Tuesday 6 August 2013

Double Dragon Style Java

I haven't had much time lately, which I'm using as my excuse for not posting recently. I've been busy with some different things, a lot of which is related to university. I am actually still very busy, so I will keep this short.

There are a great many debates surrounding the best way to learn programming, and many a heated discussion has centred on the value of learning 'real programming' versus learning logic and theory in programming courses. Everyone seems to have their own opinion, and it is crazy factional. Yay, factions! Anyway, I am a proponent of the Double Dragon Style of programming education. I believe that in order to be a true master you will need to master both of the Dragons, and understand how they work together. You must move between the dragons, benefitting from the strengths of each as you progress. In this instance Greenfoot represents the logic oriented dragon, while Eclipse is the 'real programming' dragon. Both of these tools have tutorials that cover a variety of different skills and skill levels, and both of these tools are so straight forward that I would even go so far as to suggest that even early high school (maybe even primary) students shouldn't have any difficulty with the projects included in the early tutorials. Additionally both of these tools are available for OSX, Windows and the major Linux distributions. They also both use Java, which I think is a good thing. Java is a good place to start learning to program. There are a number of reasons why and why not, but the short versions tend to sound a lot like, "Java is universal", "It's object-oriented", "It's easy" and "The more recent versions handle their own garbage collection (or so I have heard)". It may not end up being the most useful language you ever learn, but it is a fantastic language to get started on.

Our first Dragon will be Greenfoot is a good place to start, as the early tutorials will cover programming logic in a simple way while still making you feel like you are actually making things, and those things that you will be making will be games. There are a lot of fun things you can make very quickly with Greenfoot. You won't be doing a lot of 'real programming', but you will be. Programming isn't that difficult, it just seems overwhelming, and Greenfoot does a good job of circumventing some of the early boogeymen. Look, the term 'real programming' is one that I have heard a few people throw around when hating on and around Greenfoot, but in my experience it is mostly thrown around by people with a more traditional programming educational experience. It is easy to be negative about logic oriented learning, because it is often overlooked, well at least it seems to be. Either way, logic is incredibly important to programming, and figuring out a way to learn it is just as important. There is a lot of surprising stupid code out there in the bowls of the interwebs (and the all of the app stores), and it is probably best if you don't contribute to the rubbish heap.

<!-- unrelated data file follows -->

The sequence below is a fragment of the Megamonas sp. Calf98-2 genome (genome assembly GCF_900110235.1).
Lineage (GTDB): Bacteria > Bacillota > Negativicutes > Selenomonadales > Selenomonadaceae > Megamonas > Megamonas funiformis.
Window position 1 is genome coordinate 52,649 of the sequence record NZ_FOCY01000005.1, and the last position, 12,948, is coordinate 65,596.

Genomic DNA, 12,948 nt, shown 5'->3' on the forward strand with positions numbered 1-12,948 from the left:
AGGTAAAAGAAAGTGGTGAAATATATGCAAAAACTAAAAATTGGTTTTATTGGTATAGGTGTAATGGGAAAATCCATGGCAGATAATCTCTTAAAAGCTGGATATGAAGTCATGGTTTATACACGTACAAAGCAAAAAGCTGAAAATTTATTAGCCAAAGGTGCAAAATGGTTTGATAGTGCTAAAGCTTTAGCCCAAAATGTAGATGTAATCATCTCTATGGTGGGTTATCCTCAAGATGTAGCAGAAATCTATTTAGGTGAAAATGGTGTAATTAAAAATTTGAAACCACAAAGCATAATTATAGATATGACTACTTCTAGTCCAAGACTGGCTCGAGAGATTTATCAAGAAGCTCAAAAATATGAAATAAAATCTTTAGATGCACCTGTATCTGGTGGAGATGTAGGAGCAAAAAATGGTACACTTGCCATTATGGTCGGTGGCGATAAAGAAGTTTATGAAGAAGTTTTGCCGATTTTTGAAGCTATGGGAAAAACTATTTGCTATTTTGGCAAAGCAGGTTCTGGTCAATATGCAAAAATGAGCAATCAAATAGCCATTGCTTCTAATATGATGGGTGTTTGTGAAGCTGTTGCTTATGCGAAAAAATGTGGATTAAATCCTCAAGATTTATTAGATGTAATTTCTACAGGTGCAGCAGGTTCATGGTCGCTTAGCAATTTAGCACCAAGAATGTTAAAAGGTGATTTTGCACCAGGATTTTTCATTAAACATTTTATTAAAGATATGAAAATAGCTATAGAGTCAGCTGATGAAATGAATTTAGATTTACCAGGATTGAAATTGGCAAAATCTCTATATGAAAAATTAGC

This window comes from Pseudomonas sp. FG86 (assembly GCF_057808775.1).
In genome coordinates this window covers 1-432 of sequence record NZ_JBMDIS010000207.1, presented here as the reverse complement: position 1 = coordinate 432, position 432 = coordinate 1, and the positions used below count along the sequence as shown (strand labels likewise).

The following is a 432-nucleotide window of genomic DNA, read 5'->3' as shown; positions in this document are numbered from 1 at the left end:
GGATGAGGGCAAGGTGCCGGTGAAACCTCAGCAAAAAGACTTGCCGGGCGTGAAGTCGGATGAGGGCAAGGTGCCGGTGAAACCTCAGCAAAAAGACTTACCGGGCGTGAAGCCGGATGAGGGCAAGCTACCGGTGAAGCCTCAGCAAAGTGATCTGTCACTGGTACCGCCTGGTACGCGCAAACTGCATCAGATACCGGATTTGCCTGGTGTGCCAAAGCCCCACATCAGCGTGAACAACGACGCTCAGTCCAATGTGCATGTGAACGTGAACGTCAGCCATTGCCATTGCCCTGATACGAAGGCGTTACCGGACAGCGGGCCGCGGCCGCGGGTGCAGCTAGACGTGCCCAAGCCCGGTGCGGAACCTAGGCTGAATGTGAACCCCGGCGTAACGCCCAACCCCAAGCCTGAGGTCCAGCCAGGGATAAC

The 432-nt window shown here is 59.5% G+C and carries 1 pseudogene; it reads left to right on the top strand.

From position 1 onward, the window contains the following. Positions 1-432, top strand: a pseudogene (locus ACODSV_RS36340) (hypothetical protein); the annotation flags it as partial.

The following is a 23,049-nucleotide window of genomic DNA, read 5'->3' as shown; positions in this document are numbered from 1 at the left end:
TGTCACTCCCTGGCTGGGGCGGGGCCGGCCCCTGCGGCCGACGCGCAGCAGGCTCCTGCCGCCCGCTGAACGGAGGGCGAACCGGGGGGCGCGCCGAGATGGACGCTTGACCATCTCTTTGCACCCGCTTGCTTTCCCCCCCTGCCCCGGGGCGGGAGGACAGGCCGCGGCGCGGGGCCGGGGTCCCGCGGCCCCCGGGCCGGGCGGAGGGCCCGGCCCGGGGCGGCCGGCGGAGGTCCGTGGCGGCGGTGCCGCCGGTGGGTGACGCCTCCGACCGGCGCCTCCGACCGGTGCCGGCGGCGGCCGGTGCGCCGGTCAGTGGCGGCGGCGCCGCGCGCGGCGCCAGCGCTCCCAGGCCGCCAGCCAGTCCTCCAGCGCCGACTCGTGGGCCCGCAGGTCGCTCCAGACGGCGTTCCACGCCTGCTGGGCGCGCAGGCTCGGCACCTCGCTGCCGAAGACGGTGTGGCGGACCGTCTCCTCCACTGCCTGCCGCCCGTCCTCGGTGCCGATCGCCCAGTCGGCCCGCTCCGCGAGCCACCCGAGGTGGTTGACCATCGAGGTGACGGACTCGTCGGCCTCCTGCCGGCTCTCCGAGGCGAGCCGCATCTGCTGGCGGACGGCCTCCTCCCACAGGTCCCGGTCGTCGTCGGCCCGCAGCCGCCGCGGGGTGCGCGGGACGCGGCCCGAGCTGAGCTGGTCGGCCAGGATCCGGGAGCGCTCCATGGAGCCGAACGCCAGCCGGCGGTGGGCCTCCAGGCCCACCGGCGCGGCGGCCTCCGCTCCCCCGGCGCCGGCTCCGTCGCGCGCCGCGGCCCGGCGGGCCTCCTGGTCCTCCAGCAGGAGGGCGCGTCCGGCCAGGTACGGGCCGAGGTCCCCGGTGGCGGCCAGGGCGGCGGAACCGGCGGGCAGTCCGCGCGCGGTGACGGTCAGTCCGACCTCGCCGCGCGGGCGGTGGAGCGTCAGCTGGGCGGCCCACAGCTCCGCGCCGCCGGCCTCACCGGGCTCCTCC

Where Greenfoot turns the process around and focuses on logic first and 'real programming' later, Eclipse uses the more traditional approach of replicating specific tasks that is common in university courses and DIY books like Sams Teach Yourself Java 6 5th Ed. This is the way that most people learn to 'program', which is to say that it will teach you how to write code and will show the solutions to specific problems. The problem with this method is that it produces a lot of terrible coders. It is great for learning good form, but it isn't good for learning to write clever code. While clever code is important, good form is also important, and for many of the projects on which you might find yourself working closing off scanners and memory management could well be far more important to you, and the people who use your apps on their phones and tablets. The other major benefit of learning programming like this is that you will learn some of the best ways of coding common functions and solving common problems, so that you don't spend the majority of your time reinventing the wheel.

I have checked through (read as 'completed') quite a few of the tutorials, and tried to check that there aren't any major oversights. That said I can't swear that learning this way is truly effective, or that none of the important fundamentals are overlooked, because I didn't learn this way. I started with other programming languages and tools, and learned logic mostly through games, but this back and forth between the two styles makes the most sense to me. In the end these are two of probably thousands of tools out there that could be used in the Double Dragon Style, and they may not be the best, but I will vouch for these two, because I am certain that they are two of the best. That and if you come to me for help, I will probably know what you are talking about and where you are stuck.

You will need to make sure that you have the latest version of Java (7u25 at the time of writing, though I read somewhere that 8 is on the horizon) and install the JDK (Java Development Kit) to use either of these tools. If you have any questions, comments or difficulties, please comment below or e-mail me at jacob dot c dot w dot henwood at gmail dot com. I'd rather you commented though, just in case I end up fielding the same questions.

Next time on United by Glue: Three Unity tutorials that anyone could finish.

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